The next spinal stability muscle is the transverse abdominis. It hides beneath three other abdominal muscles: rectus abdominis, internal oblique, and external oblique. It spans horizontally from the midline of your abdomen around to the thoracolumbar fascia (connective tissue in your lower back). This muscle helps to support the abdominal contents, control the pressure of your abdomen, and stabilize your spine. To palpate this muscle, lay on your back with your knees bent. Put both of your hands on your hips and feel the front of your pelvis. You will feel two bony prominences. These are called your anterior superior iliac crests. Once you have found them, slide your finger one inch IN, and one inch DOWN. This is the only place you will be able to find the transverse abdominis. Now, to contract. The easiest thing I tell my clients is to slightly draw in your belly button. This will be the ever so slightest movement, and is easier to contract if you coincide with an exhale.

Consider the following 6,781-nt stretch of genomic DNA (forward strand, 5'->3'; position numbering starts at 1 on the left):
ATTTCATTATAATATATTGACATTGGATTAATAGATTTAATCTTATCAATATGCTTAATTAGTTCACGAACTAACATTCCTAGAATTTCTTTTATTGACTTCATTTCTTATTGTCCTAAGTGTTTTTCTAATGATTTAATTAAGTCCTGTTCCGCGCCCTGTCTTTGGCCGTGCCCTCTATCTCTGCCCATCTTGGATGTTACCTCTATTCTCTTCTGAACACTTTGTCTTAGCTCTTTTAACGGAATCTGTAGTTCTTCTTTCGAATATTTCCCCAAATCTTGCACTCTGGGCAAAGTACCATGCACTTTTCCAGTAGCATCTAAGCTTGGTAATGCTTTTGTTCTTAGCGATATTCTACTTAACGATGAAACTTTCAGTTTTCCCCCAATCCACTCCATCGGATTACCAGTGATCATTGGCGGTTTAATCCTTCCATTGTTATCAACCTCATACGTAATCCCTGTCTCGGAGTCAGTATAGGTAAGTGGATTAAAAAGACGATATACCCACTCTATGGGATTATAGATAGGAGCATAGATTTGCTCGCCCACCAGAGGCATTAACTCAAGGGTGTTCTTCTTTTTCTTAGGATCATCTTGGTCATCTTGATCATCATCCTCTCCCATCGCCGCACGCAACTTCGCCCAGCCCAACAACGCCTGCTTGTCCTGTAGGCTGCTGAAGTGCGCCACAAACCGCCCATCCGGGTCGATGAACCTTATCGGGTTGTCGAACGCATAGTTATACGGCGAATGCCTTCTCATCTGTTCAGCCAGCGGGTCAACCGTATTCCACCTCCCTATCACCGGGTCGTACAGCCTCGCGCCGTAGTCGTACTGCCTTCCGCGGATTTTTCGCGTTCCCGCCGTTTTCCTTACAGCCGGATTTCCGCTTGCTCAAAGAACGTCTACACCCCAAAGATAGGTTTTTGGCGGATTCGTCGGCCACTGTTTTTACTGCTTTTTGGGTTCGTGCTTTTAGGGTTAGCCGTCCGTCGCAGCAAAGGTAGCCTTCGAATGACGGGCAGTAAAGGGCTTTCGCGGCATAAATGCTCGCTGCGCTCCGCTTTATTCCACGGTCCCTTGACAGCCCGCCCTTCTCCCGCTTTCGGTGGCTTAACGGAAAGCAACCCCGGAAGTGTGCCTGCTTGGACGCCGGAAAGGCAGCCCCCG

And finally, the most interesting of them all, the pelvic floor muscle. This muscle lines the bottom of your pelvis from front to back. It acts as a bottom to the cylinder of spinal stability muscles. This muscle contraction is done without palpating but rather talking through how it should feel. For ladies, it will be through a kegel exercise. It feels as if you were to sit on a marble and you were trying to lift it up. For men, this contraction would feel it would if you were to jump into the freezing cold ocean. This will also be a sensation of drawing upwards. The most important part that I always focus on is the relaxation of this muscle. Yes, the contraction is important, but you should be able to fully relax too. Often incorporating relaxing with an inhalation, and contraction with exhalation.